by Lt-Col F.E. (Freddie) Elliot, late R.A., late Queen's Messenger (1892-1971)
Until the outbreak of war in 1939 there used to be a pleasant custom in the armies in India and Burma (in those days a province of India) whereby Thursday was observed not quite as a holiday but rather a day on which formal parades were at a minimum and plain clothes were worn by all ranks, except of course the quarter-guard and stable picket. There was little idleness, though: gunners practiced gun-laying and fire discipline; the slavedriving NCO i/c signallers spurred his minions on to further efforts; specialists practiced their skills; learner trumpeters might be heard making strange noises deep in the jungle; saddlers and artificers were busy on their endless repair work; the musical clang of hammer on anvil was audible from time to time. Supervision of these and other activities on that day could confidently be left mostly to the Indian Officers, while the British Officers were able, if behindhand, to get up to date with paper work.
One fine Thursday, then, I was sitting in the battery office, immersed in the accounts-never one of my strong points-when three young men, knocking on the open door, came in and bade me good morning. They were the Assistant Commissioner (and ex officio local magistrate) and two officers of the large Rangoon firm of Steel Brothers. It was the captain they were looking for but he happened to be engaged on one of those tasks, such as quarterly stocktaking, which once begun cannot be left. They had wanted him to join them in looking up a wounded tiger that had been making himself unpopular at a spot half way to Mandalay from where we were, at Maymyo in Upper Burma. They now politely asked if I would like to come with them and the idea was certainly attractive. But I was on a hot scent in a chase after an elusive digit which had to be tracked down. I declined. John Wilton, however, the only subaltern then present, jumped at the offer of taking my heavy rifle and joining the expedition. But as they were moving off I had a sudden idea and asked them how they proposed to go about looking the tiger up when they arrived on the scene. "Well," said one of them, "I suppose we shall try walking him up as in rough shooting, guns well spaced out, with beaters in the intervals." That did not seem at all a good plan to me. Though very far indeed from being a Jim Corbett, I had read some of his and other experts' writings on going after tigers and had myself followed up two wounded tigers, both of which, however, had, before we had gone far, luckily turned out to be dead. I knew that the method now proposed might result in trouble if not disaster for somebody. I had better go with them after all, I thought, if they would still like me to. In any case, I didn't really want to miss the party. So the battery accounts would have to wait until later. Pausing only to tell the guard commander to inform the captain where we were bound for, John and I went off to change into khaki kit, and pick up rifles-I had to content myself with the light rifle now-ammunition and a few necessary stores, then we rejoined the others. All five of us piled into the A. C.'s car with our gear and started off down the hill toward Mandalay.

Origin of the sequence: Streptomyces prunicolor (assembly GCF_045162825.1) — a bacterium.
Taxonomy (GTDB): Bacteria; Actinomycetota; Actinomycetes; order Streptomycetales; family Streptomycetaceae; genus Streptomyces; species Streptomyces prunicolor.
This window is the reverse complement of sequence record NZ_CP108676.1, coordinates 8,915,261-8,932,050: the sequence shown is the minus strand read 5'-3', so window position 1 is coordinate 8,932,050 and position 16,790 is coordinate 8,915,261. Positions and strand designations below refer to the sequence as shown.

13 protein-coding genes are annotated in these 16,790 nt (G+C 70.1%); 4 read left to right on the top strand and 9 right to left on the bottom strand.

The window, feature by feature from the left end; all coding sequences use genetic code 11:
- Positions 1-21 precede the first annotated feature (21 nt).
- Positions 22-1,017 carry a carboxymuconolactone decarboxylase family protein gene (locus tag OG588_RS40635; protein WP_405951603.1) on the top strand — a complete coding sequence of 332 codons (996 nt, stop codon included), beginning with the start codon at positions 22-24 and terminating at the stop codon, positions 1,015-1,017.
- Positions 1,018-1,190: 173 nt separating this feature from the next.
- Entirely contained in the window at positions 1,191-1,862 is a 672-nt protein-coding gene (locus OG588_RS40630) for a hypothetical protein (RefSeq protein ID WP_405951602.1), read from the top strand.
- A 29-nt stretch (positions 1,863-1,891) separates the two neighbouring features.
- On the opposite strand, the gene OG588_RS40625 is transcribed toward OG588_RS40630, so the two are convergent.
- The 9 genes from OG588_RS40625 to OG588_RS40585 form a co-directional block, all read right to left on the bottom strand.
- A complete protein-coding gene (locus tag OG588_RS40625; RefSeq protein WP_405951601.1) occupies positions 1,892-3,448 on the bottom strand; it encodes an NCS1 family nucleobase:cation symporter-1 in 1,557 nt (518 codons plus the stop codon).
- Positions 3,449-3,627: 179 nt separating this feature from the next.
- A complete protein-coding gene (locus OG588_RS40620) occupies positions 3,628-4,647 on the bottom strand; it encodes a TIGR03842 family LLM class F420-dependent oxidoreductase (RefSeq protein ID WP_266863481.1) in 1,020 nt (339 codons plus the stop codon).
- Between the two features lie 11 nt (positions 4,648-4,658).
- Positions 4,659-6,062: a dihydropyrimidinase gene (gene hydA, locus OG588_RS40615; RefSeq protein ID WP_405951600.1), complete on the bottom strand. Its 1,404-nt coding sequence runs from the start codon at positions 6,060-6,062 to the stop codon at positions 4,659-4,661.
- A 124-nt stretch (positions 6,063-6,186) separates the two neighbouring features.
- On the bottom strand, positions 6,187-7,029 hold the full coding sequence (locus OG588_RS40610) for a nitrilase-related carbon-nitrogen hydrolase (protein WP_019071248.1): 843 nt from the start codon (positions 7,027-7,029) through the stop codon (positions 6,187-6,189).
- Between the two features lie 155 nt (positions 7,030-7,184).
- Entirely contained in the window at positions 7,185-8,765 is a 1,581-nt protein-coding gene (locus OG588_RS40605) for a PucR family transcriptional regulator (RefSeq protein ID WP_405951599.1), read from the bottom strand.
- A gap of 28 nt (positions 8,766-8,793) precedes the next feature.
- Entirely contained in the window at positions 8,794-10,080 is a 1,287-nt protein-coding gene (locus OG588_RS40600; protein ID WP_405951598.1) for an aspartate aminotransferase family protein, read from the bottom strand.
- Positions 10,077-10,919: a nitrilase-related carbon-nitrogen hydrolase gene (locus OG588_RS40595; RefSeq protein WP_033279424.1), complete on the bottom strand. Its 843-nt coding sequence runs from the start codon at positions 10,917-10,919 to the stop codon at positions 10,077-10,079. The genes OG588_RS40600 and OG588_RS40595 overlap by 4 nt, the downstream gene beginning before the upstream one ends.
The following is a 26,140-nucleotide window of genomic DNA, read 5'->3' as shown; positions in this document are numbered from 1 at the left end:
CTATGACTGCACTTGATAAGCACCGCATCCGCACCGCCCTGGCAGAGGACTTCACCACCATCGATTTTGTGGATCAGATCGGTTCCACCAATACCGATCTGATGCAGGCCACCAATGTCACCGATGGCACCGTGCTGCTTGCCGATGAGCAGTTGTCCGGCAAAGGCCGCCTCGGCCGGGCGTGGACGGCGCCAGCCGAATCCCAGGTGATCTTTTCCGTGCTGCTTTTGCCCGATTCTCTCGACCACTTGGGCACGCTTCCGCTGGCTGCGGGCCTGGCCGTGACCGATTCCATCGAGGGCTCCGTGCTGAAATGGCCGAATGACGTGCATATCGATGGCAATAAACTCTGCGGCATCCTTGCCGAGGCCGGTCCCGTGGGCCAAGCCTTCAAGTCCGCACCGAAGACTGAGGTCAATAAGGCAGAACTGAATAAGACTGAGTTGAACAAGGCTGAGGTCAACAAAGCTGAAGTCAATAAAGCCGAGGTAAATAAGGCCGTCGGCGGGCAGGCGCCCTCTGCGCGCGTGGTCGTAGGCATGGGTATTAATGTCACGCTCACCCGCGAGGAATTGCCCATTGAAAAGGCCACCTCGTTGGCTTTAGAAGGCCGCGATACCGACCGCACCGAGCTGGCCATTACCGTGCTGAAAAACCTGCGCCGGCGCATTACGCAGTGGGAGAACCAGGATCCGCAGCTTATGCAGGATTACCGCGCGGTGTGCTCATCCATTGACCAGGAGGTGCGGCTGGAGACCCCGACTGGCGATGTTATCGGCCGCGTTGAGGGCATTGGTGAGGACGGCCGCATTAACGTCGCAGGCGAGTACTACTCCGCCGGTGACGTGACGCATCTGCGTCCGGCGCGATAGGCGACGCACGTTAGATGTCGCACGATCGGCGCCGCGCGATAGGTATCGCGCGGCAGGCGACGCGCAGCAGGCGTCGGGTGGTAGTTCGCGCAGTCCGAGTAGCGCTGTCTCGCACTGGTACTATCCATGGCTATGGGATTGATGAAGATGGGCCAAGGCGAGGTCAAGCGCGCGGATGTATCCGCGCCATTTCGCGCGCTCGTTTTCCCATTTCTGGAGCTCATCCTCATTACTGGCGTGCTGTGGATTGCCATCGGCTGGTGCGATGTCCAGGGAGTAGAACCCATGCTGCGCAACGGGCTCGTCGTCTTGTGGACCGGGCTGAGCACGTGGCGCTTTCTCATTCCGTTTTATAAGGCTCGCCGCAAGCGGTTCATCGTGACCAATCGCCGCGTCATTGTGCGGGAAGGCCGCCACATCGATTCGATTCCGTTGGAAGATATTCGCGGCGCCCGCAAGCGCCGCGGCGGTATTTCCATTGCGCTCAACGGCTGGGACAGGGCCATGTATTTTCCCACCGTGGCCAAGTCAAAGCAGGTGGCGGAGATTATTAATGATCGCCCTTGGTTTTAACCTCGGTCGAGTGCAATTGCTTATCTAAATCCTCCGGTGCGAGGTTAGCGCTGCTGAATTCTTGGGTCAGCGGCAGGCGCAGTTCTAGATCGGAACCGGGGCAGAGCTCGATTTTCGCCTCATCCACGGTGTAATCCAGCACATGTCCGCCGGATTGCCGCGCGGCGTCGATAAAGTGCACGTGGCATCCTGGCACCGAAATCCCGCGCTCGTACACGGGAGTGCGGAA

On the way we compared notes on arms. The A. C. and one of the Steel's men, Farmer, each had a 12-bore, to be loaded with spherical ball in the right barrel and buckshot in the choke; the other Steel's man, Hurt, had a 92 mm. magazine rifle to which he was much attached; John had my D-B .577 Holland and Holland which weighed 13 lb. and was shod with inch-and-a-half thick rubber to absorb some of the recoil, and I had the .318 W.R. magazine rifle. Hurst had shot big game with his 9mm. in East Africa and had on one occasion been mauled by a leopard (as panthers are usually called in that country). He had yet to be persuaded that a double rifle was preferable to a magazine at close quarters. Twenty-odd miles out, at a height of not much more than 2,000 ft. above sea level-Maymyo is at 3,500 ft.-we were met by the Assistant Superintendent of Police (A. S. P.), a well-turned-out, intelligent Indian who spoke, besides his native Punjabi, at least three languages fluently: Hindustani, English and Burmese. This officer had assembled beaters and guides and we were led to the jumping-off place. The A. S. P. told us that the tiger had killed one Burman that morning and clawed two others. The tiger was himself severely wounded, having frequently been shot at with primitive firearms and slashed with dahs on his forays among the villages in that neighbourhood. Being crippled, he had taken to killing village cattle. He was reported full of fight, however, and in an ugly mood. The A. S. P. added that the local men had the animal marked down with reasonable accuracy a mile or so away.
A large number of Burmans had collected, all eager to take part in the operation; far too many, indeed, for our purpose, and the first thing to do was to send most of them away, to their evident disappointment. We kept half a dozen of the most suitable and explained, through the A. S. P., what they had to do. The guns, they were told, would, as far as the going allowed, keep bunched so as to watch the front and flanks while not disregarding the rear. The Burmans were to provide themselves with quantities of suitable stones, to thrown into any covert that might be concealing the tiger as we advanced. and they were told to keep behind the guns, never in line with us, still less in front of us. As we proceeded, one of them was to climb a convenient tree as opportunity offered, to see if he could detect anything of the tiger ahead or in any direction. These points having been made clear we loaded our weapons and started off in pretty close wedge formation.
For some distance the going was fairly open, with scattered trees of different kinds and sizes and patches of scrub and longish grass here and there which our followers duly rocked as directed. But all was still and the heat of the April sun began to make itself felt. Gradually the going became heavier. It could now fairly be classed as jungle, with more and bigger trees and thicker undergrowth. We continued to follow the prescribed drill, our progress becoming slower as the covert thickened. Our guide kept us in the right direction and all was still silent except for the occasional call of a bird. We sweated freely. At last the jungle became so dense that we had to follow game paths, mostly in singe file, and to discontinue stoning covert because it was covert everywhere. The senses of sight and hearing were working overtime but now a third sense came into play: "I can smell him now," remarked Hurst. We went on, very much on the alert, and after a moment or two, "I can smell him too," said Farmer and, sure enough, a horrible smell, faint at first but increasing, was assailing the nose. We were going slowly along a game path, myself leading, when we suddenly came to a small, partly overgrown clearing some 8 or 9 yards across. Stepping into the clearing I paused for a moment to take a look and at once spotted the tiger, half concealed in long grass at the opposite side. It would be impossible to describe briefly what now took place in literally a few seconds of time. From now on, everything happened almost simultaneously. It may therefore be best to relate the bare facts in as few words as possible and elaborate afterwards where desirable.